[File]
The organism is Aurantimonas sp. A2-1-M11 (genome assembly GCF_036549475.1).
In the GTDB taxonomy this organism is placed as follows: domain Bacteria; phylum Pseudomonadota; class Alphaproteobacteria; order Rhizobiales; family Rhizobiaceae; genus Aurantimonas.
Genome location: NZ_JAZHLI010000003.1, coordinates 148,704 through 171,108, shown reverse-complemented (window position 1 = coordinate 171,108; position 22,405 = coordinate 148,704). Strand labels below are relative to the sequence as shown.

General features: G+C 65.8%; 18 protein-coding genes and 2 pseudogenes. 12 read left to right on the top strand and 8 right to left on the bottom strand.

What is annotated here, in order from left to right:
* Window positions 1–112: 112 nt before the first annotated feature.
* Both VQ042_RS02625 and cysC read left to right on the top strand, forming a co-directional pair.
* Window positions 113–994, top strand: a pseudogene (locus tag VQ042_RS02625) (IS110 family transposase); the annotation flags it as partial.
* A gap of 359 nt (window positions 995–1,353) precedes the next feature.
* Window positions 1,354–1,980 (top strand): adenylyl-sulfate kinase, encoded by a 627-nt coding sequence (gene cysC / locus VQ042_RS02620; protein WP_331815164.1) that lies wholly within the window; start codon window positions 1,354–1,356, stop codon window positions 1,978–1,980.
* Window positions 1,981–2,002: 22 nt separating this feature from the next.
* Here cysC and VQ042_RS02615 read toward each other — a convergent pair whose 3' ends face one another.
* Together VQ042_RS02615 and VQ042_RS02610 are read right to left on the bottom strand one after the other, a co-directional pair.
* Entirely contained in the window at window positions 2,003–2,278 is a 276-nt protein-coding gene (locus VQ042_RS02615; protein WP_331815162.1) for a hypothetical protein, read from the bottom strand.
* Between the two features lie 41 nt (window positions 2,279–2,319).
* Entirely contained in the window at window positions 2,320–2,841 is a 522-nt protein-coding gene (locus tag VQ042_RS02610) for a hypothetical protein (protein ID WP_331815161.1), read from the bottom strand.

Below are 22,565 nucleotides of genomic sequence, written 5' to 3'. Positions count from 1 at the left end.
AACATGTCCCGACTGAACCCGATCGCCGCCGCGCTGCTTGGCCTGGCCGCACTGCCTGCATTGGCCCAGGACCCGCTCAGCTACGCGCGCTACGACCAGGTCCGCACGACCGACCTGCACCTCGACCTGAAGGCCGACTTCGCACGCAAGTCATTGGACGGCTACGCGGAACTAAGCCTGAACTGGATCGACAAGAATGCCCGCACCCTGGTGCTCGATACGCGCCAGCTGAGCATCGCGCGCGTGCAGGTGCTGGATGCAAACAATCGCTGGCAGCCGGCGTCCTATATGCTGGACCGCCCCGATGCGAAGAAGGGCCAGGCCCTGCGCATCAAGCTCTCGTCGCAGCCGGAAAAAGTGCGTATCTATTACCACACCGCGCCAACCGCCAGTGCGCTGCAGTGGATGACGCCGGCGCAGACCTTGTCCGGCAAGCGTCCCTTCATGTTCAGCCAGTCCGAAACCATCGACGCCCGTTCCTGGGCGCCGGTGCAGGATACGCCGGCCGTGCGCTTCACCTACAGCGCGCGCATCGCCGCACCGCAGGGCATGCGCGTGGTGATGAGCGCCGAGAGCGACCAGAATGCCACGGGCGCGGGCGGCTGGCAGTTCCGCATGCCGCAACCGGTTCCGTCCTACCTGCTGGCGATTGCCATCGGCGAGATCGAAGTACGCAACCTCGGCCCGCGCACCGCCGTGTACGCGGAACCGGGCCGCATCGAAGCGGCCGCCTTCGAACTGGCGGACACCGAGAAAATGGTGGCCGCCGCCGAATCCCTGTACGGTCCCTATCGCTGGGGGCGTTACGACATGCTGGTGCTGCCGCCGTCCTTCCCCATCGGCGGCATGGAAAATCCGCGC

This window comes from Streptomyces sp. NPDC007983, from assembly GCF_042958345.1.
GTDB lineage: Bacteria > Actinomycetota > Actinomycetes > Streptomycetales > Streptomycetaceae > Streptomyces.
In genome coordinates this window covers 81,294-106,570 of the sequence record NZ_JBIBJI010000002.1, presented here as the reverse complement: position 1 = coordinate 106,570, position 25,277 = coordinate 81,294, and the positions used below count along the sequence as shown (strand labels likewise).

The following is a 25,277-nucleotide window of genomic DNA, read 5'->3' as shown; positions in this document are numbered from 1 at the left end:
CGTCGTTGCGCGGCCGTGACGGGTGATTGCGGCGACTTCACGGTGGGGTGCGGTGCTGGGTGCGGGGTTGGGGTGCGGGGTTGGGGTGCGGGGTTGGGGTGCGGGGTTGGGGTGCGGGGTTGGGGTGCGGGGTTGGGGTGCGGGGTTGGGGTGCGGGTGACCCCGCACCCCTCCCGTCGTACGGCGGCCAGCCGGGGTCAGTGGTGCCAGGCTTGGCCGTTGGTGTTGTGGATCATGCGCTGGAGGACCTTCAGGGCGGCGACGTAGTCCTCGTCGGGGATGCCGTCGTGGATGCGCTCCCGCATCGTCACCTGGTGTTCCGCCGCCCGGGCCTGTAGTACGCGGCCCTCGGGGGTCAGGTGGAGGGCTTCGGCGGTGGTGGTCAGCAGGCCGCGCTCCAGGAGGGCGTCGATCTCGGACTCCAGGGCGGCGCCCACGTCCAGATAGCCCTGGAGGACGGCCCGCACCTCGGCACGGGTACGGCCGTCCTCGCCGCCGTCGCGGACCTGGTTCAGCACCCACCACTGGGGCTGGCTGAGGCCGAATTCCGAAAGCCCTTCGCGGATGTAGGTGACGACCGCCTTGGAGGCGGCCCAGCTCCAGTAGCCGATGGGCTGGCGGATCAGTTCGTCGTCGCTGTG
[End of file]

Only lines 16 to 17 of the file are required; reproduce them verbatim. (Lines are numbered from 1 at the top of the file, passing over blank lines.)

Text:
* Entirely contained in the window at window positions 2,320–2,841 is a 522-nt protein-coding gene (locus tag VQ042_RS02610) for a hypothetical protein (protein ID WP_331815161.1), read from the bottom strand.

Below are 22,565 nucleotides of genomic sequence, written 5' to 3'. Positions count from 1 at the left end.